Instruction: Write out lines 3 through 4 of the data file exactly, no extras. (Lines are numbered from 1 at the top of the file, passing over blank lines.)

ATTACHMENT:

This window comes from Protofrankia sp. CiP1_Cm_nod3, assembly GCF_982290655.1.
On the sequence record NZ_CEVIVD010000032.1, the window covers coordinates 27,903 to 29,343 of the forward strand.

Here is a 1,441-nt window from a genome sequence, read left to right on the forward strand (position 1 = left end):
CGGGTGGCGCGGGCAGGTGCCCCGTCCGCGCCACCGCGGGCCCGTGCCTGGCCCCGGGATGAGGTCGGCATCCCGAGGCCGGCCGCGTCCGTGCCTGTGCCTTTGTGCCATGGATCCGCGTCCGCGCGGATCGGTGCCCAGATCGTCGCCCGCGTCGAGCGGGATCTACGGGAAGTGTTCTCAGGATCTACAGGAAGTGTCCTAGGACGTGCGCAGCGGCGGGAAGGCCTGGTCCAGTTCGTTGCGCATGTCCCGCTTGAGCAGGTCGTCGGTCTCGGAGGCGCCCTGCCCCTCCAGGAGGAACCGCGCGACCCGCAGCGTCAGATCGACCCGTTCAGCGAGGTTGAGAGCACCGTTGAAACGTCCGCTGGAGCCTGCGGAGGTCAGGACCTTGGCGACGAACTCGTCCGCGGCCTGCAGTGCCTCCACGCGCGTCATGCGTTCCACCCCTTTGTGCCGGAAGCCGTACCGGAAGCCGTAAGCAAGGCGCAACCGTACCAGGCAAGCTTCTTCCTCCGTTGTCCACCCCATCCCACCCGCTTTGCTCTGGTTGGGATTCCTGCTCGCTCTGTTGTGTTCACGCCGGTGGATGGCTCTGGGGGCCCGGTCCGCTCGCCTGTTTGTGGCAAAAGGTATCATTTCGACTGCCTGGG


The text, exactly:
Here is a 1,441-nt window from a genome sequence, read left to right on the forward strand (position 1 = left end):
CGGGTGGCGCGGGCAGGTGCCCCGTCCGCGCCACCGCGGGCCCGTGCCTGGCCCCGGGATGAGGTCGGCATCCCGAGGCCGGCCGCGTCCGTGCCTGTGCCTTTGTGCCATGGATCCGCGTCCGCGCGGATCGGTGCCCAGATCGTCGCCCGCGTCGAGCGGGATCTACGGGAAGTGTTCTCAGGATCTACAGGAAGTGTCCTAGGACGTGCGCAGCGGCGGGAAGGCCTGGTCCAGTTCGTTGCGCATGTCCCGCTTGAGCAGGTCGTCGGTCTCGGAGGCGCCCTGCCCCTCCAGGAGGAACCGCGCGACCCGCAGCGTCAGATCGACCCGTTCAGCGAGGTTGAGAGCACCGTTGAAACGTCCGCTGGAGCCTGCGGAGGTCAGGACCTTGGCGACGAACTCGTCCGCGGCCTGCAGTGCCTCCACGCGCGTCATGCGTTCCACCCCTTTGTGCCGGAAGCCGTACCGGAAGCCGTAAGCAAGGCGCAACCGTACCAGGCAAGCTTCTTCCTCCGTTGTCCACCCCATCCCACCCGCTTTGCTCTGGTTGGGATTCCTGCTCGCTCTGTTGTGTTCACGCCGGTGGATGGCTCTGGGGGCCCGGTCCGCTCGCCTGTTTGTGGCAAAAGGTATCATTTCGACTGCCTGGG